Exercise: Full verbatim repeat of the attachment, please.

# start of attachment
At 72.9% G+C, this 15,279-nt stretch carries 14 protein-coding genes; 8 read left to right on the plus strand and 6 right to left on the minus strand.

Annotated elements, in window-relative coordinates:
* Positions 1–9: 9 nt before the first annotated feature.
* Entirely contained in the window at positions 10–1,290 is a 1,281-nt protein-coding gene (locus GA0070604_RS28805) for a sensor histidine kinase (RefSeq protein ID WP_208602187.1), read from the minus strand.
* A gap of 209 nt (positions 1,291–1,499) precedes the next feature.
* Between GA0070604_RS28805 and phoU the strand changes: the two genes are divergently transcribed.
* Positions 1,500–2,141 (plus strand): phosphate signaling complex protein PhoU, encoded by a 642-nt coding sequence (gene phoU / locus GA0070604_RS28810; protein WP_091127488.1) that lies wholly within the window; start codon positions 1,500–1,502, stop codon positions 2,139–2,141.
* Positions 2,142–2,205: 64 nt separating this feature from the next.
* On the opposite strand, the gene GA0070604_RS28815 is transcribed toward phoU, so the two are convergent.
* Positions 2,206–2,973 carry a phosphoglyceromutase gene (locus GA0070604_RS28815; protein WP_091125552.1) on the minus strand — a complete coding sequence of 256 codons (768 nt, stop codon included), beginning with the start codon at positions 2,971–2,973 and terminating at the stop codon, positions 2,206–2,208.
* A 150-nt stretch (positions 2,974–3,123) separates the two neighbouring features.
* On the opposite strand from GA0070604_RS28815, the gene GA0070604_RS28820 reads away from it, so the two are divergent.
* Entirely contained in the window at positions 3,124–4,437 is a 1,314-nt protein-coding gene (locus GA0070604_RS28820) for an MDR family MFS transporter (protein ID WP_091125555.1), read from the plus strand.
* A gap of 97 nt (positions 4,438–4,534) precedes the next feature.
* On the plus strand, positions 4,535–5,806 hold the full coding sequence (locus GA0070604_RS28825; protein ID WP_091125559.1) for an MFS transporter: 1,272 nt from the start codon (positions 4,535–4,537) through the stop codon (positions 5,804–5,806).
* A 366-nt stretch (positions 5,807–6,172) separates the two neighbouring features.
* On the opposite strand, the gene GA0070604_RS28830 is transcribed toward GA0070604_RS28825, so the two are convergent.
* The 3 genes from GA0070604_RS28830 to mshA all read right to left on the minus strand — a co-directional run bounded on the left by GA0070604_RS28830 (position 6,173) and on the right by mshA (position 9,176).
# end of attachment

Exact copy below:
At 72.9% G+C, this 15,279-nt stretch carries 14 protein-coding genes; 8 read left to right on the plus strand and 6 right to left on the minus strand.

Annotated elements, in window-relative coordinates:
* Positions 1–9: 9 nt before the first annotated feature.
* Entirely contained in the window at positions 10–1,290 is a 1,281-nt protein-coding gene (locus GA0070604_RS28805) for a sensor histidine kinase (RefSeq protein ID WP_208602187.1), read from the minus strand.
* A gap of 209 nt (positions 1,291–1,499) precedes the next feature.
* Between GA0070604_RS28805 and phoU the strand changes: the two genes are divergently transcribed.
* Positions 1,500–2,141 (plus strand): phosphate signaling complex protein PhoU, encoded by a 642-nt coding sequence (gene phoU / locus GA0070604_RS28810; protein WP_091127488.1) that lies wholly within the window; start codon positions 1,500–1,502, stop codon positions 2,139–2,141.
* Positions 2,142–2,205: 64 nt separating this feature from the next.
* On the opposite strand, the gene GA0070604_RS28815 is transcribed toward phoU, so the two are convergent.
* Positions 2,206–2,973 carry a phosphoglyceromutase gene (locus GA0070604_RS28815; protein WP_091125552.1) on the minus strand — a complete coding sequence of 256 codons (768 nt, stop codon included), beginning with the start codon at positions 2,971–2,973 and terminating at the stop codon, positions 2,206–2,208.
* A 150-nt stretch (positions 2,974–3,123) separates the two neighbouring features.
* On the opposite strand from GA0070604_RS28815, the gene GA0070604_RS28820 reads away from it, so the two are divergent.
* Entirely contained in the window at positions 3,124–4,437 is a 1,314-nt protein-coding gene (locus GA0070604_RS28820) for an MDR family MFS transporter (protein ID WP_091125555.1), read from the plus strand.
* A gap of 97 nt (positions 4,438–4,534) precedes the next feature.
* On the plus strand, positions 4,535–5,806 hold the full coding sequence (locus GA0070604_RS28825; protein ID WP_091125559.1) for an MFS transporter: 1,272 nt from the start codon (positions 4,535–4,537) through the stop codon (positions 5,804–5,806).
* A 366-nt stretch (positions 5,807–6,172) separates the two neighbouring features.
* On the opposite strand, the gene GA0070604_RS28830 is transcribed toward GA0070604_RS28825, so the two are convergent.
* The 3 genes from GA0070604_RS28830 to mshA all read right to left on the minus strand — a co-directional run bounded on the left by GA0070604_RS28830 (position 6,173) and on the right by mshA (position 9,176).